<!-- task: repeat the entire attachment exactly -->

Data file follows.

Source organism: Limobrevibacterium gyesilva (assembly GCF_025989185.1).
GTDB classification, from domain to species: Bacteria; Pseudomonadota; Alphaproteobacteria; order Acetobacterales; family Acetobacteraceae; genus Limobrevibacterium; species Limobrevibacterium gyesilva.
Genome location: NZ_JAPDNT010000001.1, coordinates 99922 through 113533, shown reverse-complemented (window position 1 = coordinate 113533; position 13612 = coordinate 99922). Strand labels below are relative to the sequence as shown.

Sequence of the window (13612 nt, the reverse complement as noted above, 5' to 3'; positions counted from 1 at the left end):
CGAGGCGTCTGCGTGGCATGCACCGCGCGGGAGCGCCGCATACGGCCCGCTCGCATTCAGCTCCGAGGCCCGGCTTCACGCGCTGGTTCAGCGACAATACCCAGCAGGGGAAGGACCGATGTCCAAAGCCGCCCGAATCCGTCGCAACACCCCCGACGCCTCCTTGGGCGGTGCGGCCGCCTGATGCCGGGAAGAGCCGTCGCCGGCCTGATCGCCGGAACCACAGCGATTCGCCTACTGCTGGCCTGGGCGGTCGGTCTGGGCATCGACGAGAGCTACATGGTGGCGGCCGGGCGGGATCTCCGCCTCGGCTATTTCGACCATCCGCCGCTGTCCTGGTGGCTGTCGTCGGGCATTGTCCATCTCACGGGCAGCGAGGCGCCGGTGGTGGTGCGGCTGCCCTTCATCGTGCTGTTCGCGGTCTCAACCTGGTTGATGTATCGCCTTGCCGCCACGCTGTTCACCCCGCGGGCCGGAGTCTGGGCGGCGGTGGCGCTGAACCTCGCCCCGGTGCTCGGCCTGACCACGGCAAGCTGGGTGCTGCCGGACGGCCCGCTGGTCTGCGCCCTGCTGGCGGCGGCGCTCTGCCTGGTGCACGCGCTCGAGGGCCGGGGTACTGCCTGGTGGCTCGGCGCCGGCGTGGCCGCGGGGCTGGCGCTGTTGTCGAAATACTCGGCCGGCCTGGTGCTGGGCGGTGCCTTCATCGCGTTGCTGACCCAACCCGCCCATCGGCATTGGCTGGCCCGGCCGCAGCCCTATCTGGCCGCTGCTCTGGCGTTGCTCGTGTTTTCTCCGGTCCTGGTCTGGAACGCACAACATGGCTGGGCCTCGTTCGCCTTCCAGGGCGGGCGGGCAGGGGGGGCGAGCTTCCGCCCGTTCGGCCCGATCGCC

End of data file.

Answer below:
Source organism: Limobrevibacterium gyesilva (assembly GCF_025989185.1).
GTDB classification, from domain to species: Bacteria; Pseudomonadota; Alphaproteobacteria; order Acetobacterales; family Acetobacteraceae; genus Limobrevibacterium; species Limobrevibacterium gyesilva.
Genome location: NZ_JAPDNT010000001.1, coordinates 99922 through 113533, shown reverse-complemented (window position 1 = coordinate 113533; position 13612 = coordinate 99922). Strand labels below are relative to the sequence as shown.

Sequence of the window (13612 nt, the reverse complement as noted above, 5' to 3'; positions counted from 1 at the left end):
CGAGGCGTCTGCGTGGCATGCACCGCGCGGGAGCGCCGCATACGGCCCGCTCGCATTCAGCTCCGAGGCCCGGCTTCACGCGCTGGTTCAGCGACAATACCCAGCAGGGGAAGGACCGATGTCCAAAGCCGCCCGAATCCGTCGCAACACCCCCGACGCCTCCTTGGGCGGTGCGGCCGCCTGATGCCGGGAAGAGCCGTCGCCGGCCTGATCGCCGGAACCACAGCGATTCGCCTACTGCTGGCCTGGGCGGTCGGTCTGGGCATCGACGAGAGCTACATGGTGGCGGCCGGGCGGGATCTCCGCCTCGGCTATTTCGACCATCCGCCGCTGTCCTGGTGGCTGTCGTCGGGCATTGTCCATCTCACGGGCAGCGAGGCGCCGGTGGTGGTGCGGCTGCCCTTCATCGTGCTGTTCGCGGTCTCAACCTGGTTGATGTATCGCCTTGCCGCCACGCTGTTCACCCCGCGGGCCGGAGTCTGGGCGGCGGTGGCGCTGAACCTCGCCCCGGTGCTCGGCCTGACCACGGCAAGCTGGGTGCTGCCGGACGGCCCGCTGGTCTGCGCCCTGCTGGCGGCGGCGCTCTGCCTGGTGCACGCGCTCGAGGGCCGGGGTACTGCCTGGTGGCTCGGCGCCGGCGTGGCCGCGGGGCTGGCGCTGTTGTCGAAATACTCGGCCGGCCTGGTGCTGGGCGGTGCCTTCATCGCGTTGCTGACCCAACCCGCCCATCGGCATTGGCTGGCCCGGCCGCAGCCCTATCTGGCCGCTGCTCTGGCGTTGCTCGTGTTTTCTCCGGTCCTGGTCTGGAACGCACAACATGGCTGGGCCTCGTTCGCCTTCCAGGGCGGGCGGGCAGGGGGGGCGAGCTTCCGCCCGTTCGGCCCGATCGCC